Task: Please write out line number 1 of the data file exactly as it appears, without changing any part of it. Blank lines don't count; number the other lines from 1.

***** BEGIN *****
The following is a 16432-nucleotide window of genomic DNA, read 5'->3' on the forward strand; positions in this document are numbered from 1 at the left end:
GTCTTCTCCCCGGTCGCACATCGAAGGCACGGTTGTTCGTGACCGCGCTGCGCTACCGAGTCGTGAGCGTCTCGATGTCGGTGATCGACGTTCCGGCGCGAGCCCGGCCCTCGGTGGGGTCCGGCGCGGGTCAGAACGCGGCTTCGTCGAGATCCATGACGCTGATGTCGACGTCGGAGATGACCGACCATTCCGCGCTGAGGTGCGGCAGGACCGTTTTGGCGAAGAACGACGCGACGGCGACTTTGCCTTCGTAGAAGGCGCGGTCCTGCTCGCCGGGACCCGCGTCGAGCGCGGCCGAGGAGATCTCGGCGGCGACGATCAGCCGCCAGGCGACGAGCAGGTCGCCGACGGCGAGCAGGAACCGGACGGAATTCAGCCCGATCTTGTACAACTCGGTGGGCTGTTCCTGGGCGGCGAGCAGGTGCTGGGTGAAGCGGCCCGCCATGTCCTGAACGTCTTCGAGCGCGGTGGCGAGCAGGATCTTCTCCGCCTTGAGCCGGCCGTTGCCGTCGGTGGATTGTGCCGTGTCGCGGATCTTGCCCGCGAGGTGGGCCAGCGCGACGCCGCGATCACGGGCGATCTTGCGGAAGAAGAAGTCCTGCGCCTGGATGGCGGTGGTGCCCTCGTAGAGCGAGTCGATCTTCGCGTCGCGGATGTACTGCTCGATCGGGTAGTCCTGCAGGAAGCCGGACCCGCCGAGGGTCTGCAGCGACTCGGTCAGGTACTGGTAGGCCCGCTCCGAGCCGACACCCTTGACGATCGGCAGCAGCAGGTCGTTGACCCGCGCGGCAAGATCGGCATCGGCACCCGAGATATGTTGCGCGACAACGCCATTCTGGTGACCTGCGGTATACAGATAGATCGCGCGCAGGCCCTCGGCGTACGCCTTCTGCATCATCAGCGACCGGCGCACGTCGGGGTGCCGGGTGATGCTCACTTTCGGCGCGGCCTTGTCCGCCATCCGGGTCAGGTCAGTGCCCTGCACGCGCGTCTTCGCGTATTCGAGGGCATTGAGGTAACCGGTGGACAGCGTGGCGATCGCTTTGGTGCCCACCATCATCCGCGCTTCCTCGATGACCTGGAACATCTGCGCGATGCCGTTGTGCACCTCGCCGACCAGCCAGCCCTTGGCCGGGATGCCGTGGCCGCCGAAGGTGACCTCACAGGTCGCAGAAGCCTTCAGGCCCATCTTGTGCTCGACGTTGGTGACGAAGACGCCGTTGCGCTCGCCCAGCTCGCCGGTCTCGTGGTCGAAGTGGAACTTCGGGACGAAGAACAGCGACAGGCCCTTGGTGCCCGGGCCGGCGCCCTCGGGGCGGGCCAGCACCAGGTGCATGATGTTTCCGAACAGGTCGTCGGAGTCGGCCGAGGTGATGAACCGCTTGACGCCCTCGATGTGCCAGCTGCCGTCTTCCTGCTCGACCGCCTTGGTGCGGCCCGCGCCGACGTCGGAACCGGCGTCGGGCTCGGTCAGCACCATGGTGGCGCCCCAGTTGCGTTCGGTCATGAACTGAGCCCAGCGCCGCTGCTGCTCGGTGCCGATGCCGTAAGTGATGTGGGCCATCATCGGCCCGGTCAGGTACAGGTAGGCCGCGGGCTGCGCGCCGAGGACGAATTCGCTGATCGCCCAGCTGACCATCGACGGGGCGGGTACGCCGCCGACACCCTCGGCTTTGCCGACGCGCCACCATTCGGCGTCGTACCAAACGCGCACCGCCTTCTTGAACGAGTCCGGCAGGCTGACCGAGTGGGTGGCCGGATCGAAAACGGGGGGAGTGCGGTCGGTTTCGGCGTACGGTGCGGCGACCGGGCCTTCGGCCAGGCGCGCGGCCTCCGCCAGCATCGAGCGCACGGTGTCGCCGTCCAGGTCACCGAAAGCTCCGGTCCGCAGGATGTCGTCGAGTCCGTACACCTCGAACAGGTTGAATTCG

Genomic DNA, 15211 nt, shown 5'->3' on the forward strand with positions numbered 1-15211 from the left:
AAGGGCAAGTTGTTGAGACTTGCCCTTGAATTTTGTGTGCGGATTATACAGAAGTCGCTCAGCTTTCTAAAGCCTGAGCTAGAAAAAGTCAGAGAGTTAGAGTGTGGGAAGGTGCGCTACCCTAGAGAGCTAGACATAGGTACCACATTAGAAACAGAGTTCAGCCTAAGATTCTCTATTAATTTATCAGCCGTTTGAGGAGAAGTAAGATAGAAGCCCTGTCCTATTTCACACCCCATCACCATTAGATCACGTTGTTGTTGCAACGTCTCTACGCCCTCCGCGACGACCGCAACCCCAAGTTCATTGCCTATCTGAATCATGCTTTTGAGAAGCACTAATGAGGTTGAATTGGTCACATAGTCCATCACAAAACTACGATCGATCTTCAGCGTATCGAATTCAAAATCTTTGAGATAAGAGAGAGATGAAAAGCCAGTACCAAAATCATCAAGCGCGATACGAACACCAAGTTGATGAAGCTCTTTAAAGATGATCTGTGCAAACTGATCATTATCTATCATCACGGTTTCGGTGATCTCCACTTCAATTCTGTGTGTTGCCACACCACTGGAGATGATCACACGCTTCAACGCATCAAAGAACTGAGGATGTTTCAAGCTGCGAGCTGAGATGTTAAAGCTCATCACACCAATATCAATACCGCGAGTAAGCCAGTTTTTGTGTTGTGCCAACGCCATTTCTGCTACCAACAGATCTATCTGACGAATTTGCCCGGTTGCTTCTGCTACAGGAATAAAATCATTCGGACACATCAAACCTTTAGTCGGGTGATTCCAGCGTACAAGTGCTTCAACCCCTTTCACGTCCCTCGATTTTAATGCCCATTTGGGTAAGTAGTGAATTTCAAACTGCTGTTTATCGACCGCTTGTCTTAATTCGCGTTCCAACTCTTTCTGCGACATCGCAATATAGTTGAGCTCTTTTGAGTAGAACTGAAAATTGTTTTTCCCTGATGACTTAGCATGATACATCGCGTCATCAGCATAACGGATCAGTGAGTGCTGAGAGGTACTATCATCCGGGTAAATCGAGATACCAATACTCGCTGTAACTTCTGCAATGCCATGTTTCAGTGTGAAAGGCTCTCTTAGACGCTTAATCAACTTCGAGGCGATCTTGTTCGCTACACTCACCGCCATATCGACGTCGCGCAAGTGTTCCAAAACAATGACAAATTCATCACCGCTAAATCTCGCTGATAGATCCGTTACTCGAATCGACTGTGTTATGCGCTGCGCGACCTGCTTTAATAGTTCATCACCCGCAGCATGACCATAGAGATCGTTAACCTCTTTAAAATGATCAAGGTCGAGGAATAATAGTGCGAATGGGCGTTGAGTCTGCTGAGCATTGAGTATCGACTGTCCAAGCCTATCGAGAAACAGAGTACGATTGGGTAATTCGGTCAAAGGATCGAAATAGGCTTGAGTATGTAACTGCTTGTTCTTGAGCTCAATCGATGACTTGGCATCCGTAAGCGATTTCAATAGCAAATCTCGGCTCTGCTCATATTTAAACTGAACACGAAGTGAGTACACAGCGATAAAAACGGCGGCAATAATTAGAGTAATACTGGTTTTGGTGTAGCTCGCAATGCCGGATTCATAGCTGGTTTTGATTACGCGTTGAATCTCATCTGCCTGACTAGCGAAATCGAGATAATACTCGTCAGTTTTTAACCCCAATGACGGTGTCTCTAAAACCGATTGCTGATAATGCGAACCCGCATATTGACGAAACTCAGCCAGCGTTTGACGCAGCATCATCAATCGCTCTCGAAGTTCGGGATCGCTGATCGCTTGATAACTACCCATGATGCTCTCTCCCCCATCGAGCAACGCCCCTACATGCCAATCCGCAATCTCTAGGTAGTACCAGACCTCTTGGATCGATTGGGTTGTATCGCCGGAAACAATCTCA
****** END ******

The following is a 16432-nucleotide window of genomic DNA, read 5'->3' on the forward strand; positions in this document are numbered from 1 at the left end: